NASA revives Kepler satellite via ‘trick’

NASA has come up with a plan to make the Kepler space telescope functional again. The satellite was damaged some time ago and could no longer keep its balance. NASA is now going to stabilize Kepler by using the sun as the third gyroscopic flywheel.

The new mission for Kepler has been approved, NASA writes on its website. The K2 mission allows the space telescope to continue what it was doing before: searching for exoplanets. Kepler was launched in 2009 and put into orbit around the sun. So far, Kepler has contributed to the discovery of 962 exoplanets. Because a lot of data still needs to be analysed, this number is likely to rise significantly.

Kepler was damaged beyond repair last year when a second of a total of four gyroscopic flywheels broke. Those flywheels were needed to compensate for the pressure the sun’s photons exert on Kepler. With only two of these flywheels left, the satellite could no longer maintain its balance. NASA tried to fix Kepler but eventually decided to stop. As a result, the search for planets seemed to be coming to an end.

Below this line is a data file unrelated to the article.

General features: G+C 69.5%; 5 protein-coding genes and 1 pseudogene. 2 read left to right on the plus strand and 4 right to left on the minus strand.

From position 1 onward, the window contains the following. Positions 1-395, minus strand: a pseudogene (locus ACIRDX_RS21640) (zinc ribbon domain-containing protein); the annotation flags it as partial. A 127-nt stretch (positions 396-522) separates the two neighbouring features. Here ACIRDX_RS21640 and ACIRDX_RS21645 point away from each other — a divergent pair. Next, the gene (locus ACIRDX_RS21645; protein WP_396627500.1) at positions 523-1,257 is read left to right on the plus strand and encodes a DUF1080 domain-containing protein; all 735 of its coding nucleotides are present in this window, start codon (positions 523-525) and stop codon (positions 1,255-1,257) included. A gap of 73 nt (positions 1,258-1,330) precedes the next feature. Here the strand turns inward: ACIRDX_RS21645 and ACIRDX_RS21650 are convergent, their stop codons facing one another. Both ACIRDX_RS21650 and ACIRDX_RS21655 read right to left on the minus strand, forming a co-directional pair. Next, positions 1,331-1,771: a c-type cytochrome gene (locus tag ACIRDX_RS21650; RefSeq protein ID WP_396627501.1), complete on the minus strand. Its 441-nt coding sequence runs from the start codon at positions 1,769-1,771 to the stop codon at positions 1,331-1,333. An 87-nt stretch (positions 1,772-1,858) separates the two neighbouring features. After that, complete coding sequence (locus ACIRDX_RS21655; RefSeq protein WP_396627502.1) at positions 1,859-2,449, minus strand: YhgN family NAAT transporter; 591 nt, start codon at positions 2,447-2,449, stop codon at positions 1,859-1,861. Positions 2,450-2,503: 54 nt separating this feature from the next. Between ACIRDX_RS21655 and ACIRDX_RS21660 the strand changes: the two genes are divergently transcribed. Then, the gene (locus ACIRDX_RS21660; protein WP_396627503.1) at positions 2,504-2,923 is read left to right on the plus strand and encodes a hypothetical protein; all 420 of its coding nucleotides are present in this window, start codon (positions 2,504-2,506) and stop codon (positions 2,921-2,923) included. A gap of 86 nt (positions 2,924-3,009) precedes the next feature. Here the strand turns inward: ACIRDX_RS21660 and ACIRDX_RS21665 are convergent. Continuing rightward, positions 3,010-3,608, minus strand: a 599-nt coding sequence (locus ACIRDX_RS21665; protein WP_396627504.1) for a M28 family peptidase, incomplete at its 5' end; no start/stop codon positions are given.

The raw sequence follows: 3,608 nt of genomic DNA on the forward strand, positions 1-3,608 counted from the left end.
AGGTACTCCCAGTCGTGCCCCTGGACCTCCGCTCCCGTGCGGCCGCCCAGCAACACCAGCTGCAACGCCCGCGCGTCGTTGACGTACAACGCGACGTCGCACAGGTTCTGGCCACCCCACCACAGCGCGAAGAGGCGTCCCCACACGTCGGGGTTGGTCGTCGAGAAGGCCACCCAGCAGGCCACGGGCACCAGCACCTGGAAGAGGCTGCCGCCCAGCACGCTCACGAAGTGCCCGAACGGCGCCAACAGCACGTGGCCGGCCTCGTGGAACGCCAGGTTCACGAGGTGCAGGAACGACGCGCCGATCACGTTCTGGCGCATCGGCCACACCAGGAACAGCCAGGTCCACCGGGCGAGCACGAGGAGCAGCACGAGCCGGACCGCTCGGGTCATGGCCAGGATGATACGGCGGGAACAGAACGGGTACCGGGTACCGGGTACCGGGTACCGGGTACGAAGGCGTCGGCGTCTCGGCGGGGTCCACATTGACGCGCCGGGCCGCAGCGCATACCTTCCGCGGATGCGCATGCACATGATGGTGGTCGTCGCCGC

In order to still be able to use the space telescope in the search for exoplanets, NASA has devised a trick. Kepler is positioned in the K2 mission in such a way that the photons from the sun hit the satellite on an edge where two solar panels meet. The pressure is therefore distributed evenly over the surface of the satellite, so that the two still working flywheels are sufficient to keep the whole stable.

To achieve that stable position, Kepler’s orientation must be nearly parallel to its orbit around the sun, meaning the telescope will be pointed at a different part of the universe. With the new method, a piece in the universe can be looked at for up to 83 days, after which Kepler has to be rotated to prevent sunlight from shining in. There is funding for the K2 mission for two years.